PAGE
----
In common with other farmland species, hares (Lepus spp.) are in widespread decline in agricultural landscapes due to agricultural intensification and habitat loss. We examined the importance of habitat heterogeneity to the Irish hare (Lepus timidus hibernicus) in a pastoral landscape. We used radio-tracking during nocturnal active and diurnal inactive periods throughout one year. In autumn, winter and spring, hares occupied a heterogeneous combination of improved grassland, providing food, and Juncus-dominated rough pasture, providing refuge. In summer, hares significantly increased their use of improved grassland. This homogeneous habitat can fulfil the discrete and varied resource requirements of hares for feeding and shelter at certain times of year. However, improved grassland may be a risky habitat for hares as silage harvesting occurs during their peak birthing period of late spring and early summer. We therefore posit the existence of a putative ecological trap inherent to a homogeneous habitat of perceived high value that satisfies the hares' habitat requirements but which presents risks at a critical time of year. To test this hypothesis in relation to hare populations, work is required to provide data on differential leveret mortality between habitat types.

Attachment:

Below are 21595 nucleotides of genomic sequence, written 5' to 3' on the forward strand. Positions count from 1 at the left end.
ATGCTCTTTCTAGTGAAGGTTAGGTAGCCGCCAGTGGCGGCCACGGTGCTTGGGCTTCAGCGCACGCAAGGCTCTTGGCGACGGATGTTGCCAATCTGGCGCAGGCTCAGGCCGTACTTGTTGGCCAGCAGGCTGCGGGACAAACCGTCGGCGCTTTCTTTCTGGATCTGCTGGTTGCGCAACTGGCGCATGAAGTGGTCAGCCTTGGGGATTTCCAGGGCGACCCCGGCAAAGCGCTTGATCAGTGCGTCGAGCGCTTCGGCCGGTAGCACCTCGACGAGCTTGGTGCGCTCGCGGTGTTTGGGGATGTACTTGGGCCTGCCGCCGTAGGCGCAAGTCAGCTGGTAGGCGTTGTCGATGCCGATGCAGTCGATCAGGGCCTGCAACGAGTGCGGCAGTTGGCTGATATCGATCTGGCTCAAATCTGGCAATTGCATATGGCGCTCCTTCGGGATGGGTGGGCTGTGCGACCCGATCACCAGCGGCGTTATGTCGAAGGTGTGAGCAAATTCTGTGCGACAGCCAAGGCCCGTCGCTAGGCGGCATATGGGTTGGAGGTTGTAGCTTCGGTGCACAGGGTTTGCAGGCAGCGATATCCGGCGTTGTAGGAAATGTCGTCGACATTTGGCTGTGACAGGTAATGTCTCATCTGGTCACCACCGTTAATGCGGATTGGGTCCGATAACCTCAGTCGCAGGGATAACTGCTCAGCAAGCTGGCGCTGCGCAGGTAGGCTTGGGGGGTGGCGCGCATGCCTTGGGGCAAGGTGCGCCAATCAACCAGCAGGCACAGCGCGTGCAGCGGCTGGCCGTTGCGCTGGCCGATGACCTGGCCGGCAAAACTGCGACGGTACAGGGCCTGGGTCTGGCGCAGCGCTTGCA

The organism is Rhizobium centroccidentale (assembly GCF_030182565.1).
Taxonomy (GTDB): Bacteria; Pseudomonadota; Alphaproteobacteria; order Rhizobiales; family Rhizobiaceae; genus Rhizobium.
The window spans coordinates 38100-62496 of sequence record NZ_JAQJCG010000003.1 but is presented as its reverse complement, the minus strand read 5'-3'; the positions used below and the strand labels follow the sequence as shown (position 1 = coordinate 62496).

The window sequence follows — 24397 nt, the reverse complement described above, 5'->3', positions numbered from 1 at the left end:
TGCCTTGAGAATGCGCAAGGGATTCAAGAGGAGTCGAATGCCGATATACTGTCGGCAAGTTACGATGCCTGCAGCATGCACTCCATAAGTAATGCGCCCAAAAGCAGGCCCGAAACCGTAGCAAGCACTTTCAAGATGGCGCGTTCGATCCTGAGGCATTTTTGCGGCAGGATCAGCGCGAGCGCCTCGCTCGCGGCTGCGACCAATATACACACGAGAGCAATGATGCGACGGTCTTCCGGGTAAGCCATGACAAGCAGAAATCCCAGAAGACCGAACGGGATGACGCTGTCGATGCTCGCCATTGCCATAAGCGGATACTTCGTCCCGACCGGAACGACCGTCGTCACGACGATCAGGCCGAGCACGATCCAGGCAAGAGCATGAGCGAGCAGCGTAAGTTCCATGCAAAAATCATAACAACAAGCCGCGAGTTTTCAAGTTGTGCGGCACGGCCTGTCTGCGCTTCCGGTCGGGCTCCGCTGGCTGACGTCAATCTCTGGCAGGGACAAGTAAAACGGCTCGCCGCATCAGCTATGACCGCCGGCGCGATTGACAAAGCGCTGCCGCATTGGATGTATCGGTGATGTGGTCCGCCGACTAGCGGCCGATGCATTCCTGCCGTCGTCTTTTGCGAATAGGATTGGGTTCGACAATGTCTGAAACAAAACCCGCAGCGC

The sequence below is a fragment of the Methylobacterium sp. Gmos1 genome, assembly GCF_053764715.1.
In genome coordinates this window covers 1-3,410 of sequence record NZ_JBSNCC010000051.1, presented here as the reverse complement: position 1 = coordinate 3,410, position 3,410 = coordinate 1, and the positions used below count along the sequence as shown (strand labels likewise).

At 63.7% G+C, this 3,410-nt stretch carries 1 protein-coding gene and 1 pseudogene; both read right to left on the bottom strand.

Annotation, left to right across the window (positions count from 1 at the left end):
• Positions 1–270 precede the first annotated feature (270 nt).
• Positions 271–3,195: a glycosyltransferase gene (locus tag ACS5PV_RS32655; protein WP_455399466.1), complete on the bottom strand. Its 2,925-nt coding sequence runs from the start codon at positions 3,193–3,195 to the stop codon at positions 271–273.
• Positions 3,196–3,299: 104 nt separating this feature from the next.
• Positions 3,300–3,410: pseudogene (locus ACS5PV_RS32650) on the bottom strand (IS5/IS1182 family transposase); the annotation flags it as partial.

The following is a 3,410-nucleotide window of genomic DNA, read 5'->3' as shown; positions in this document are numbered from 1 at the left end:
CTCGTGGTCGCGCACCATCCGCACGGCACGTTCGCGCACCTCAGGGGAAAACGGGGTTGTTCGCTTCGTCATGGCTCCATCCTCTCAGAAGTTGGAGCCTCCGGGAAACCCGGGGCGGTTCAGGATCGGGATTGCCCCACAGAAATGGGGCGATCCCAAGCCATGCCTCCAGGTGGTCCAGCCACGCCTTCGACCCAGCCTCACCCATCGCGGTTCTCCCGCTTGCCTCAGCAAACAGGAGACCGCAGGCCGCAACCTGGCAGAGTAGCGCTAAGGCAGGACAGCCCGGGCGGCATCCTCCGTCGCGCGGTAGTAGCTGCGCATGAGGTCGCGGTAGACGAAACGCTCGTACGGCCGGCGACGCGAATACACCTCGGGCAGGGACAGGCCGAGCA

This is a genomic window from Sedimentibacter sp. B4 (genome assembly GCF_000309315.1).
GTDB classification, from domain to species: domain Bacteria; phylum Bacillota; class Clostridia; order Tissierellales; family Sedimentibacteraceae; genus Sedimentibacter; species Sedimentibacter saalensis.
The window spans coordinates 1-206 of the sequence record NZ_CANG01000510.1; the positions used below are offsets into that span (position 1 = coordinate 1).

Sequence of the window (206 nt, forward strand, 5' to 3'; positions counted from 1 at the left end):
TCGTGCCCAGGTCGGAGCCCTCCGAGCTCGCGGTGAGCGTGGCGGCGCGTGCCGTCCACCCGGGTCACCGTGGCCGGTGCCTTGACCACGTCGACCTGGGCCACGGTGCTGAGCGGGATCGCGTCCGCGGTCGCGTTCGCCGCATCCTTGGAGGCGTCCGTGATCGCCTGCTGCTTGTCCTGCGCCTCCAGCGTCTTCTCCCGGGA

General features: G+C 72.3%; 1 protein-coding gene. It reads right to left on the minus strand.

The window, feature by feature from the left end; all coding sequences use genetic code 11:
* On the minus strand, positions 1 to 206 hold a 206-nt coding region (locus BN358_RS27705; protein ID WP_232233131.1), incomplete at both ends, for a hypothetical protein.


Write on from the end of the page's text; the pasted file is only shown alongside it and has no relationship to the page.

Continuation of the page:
- Grassland management
- Home ranging behaviour
- Irish hare
- Lepus timidus
ASJC Scopus subject areas
- Ecology, Evolution, Behavior and Systematics
- Nature and Landscape Conservation